reverse

throw it in reverse

Once upon a time, I published a cookbook titled Fl!p Your K!tchen. (Okay, it was 2016, and after 2020, it feels like it’s been a lot longer! It’s now only available in PDF format, but who knows—maybe there’ll be a third printing?!?)

The book’s mission is to reverse the way we think about showing up in the kitchen. To cook 21 meals a week—that’s breakfast, lunch, and dinner daily—from scratch, most of us need to flip the way we come to the kitchen: rather than panicking at 5 pm every day about what to cook for dinner that night, we can, with a little forethought, always be cooking for more than one meal.

And I don’t mean cooking a huge pot of chili that we’ll eat all week—although that’s certainly an option.

The goal is to stock your pantry properly and know enough basic formulas and techniques that you can look at your shelves and immediately come up with a meal in less than an hour plus options for breakfast and lunch the following days.

Of course, you need to be in a headspace where you recognize that cooking whole foods from scratch is an important health goal. You have to be able to step outside your day-to-day busy-ness and see that the wait-until-5-pm-then-panic strategy is not serving you.

Only then are you open to other ideas and strategies.

reverse poetry

I recently came across this “reverse poem” by Daniel Abrahams:

I’m a failure
So don’t try to tell me
There’s so much potential inside me
Because at the end of the day
I’ll never find a job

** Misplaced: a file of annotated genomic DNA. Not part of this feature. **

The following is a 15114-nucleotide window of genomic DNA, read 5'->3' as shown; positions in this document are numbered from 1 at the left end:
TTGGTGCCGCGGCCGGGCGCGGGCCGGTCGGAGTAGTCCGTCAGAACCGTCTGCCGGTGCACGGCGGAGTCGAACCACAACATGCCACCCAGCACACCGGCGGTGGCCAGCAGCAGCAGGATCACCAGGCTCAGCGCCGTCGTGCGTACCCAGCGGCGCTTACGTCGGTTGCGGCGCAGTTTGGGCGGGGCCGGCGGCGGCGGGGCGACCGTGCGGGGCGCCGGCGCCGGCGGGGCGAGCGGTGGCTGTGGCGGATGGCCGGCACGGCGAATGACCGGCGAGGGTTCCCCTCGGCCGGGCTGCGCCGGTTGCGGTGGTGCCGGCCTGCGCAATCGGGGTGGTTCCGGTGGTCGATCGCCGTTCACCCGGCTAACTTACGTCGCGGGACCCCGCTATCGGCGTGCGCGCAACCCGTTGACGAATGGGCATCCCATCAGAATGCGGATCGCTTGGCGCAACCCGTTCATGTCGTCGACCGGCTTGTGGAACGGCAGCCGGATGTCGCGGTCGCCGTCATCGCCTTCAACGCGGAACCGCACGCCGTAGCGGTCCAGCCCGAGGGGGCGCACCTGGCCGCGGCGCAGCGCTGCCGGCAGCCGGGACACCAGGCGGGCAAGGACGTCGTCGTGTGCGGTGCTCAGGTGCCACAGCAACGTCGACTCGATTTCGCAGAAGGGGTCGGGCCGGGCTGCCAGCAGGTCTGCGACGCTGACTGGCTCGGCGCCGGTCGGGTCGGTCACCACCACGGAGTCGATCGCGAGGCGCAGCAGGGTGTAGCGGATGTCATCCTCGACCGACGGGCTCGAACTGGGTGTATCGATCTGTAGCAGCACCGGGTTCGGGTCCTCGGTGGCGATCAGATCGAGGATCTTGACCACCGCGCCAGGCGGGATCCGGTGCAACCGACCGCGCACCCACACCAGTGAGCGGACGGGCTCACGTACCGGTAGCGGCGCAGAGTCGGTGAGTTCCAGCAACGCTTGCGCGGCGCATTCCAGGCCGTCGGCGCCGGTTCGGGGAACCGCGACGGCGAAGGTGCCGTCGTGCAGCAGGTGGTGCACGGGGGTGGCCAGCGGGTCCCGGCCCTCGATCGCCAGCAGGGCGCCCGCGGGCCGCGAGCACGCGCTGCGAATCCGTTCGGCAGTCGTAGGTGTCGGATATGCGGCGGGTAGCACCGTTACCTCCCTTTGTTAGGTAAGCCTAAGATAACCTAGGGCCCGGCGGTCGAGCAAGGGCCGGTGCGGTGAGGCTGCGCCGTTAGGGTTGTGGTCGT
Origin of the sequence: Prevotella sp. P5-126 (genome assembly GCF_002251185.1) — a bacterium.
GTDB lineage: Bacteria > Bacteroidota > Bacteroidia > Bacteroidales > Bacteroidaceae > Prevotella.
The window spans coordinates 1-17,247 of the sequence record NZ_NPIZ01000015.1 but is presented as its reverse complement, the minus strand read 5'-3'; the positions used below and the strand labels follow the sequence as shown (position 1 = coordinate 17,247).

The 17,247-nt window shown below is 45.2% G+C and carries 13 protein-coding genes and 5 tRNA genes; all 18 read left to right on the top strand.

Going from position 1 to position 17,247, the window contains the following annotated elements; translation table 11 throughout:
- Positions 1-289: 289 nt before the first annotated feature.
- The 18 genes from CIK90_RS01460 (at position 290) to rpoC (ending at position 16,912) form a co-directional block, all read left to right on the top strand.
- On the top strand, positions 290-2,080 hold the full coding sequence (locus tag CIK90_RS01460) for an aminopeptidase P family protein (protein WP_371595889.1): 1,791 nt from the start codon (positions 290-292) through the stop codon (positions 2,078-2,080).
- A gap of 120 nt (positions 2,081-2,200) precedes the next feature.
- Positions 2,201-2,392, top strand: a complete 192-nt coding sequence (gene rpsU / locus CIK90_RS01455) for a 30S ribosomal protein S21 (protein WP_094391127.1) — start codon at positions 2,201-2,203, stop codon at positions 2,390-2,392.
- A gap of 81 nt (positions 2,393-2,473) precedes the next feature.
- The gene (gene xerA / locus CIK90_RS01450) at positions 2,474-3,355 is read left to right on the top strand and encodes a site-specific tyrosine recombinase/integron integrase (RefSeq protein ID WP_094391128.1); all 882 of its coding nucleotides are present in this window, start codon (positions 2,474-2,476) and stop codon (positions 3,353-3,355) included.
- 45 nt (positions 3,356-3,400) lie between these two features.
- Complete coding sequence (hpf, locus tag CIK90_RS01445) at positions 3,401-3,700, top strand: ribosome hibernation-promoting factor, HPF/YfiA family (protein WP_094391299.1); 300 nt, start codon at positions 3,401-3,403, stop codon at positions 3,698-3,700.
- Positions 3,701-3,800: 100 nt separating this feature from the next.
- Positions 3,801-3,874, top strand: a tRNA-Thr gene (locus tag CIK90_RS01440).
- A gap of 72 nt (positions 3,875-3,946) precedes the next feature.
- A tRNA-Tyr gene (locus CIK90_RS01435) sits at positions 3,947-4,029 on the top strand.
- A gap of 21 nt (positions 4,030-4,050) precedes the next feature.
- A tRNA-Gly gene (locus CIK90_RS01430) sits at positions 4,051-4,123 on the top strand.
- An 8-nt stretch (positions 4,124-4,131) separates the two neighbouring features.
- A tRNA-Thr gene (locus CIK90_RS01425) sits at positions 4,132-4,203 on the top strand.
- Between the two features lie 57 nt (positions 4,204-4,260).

I need more experience
I’ve been out of work too long
And don’t try to convince me that
There is real value inside of me
Because deep down I know
I am useless and unemployable
And nothing you say will make me believe
I will make it in this world.

(Now read it bottom up, line by line.)

If you have never seen a reverse poem, you’d think, “Ugh, what a sad, pessimistic piece!”

And once you know “the trick,” you see that flipping the poem on its head makes it rather magical—and you’re more able to see that sometimes things are not what they seem, that maybe you were wrong about something.

As Brad Klontz wrote, “Don’t always believe what you think.

put your car in reverse

Who are the most successful coaching clients—the ones who reach their holistic health goals?

They’re the ones who have been obliviously driving down the road toward poor health mile after mile. Sometimes, they’ve hit a speed bump or been stopped by a road block thrown up by the health police.

In any case, they have reached a place where they realize that their food and lifestyle choices are not serving them: their heads are in the right space to hear other options and take action on new strategies.

They’ve reached a place where they need to put the car in reverse. Hopefully, it’s before they slam into the wall that’s at the dead end of that road.

make the connection

How’s your health? Where’s your head at?

Are you reading your poem forwards or backwards?

Where are you on the road: driving over the speed limit in the wrong direction? Ready to put it in reverse?

If you’re ready to throw it in reverse, apply to work with me—and there are two ways to do that!

  1. If you want to work with me 1:1, apply here.
  2. If you want to join my group program, apply here. The next cohort launches March 1, 2021, and scholarships are available!

[Photo by Pixabay from Pexels]

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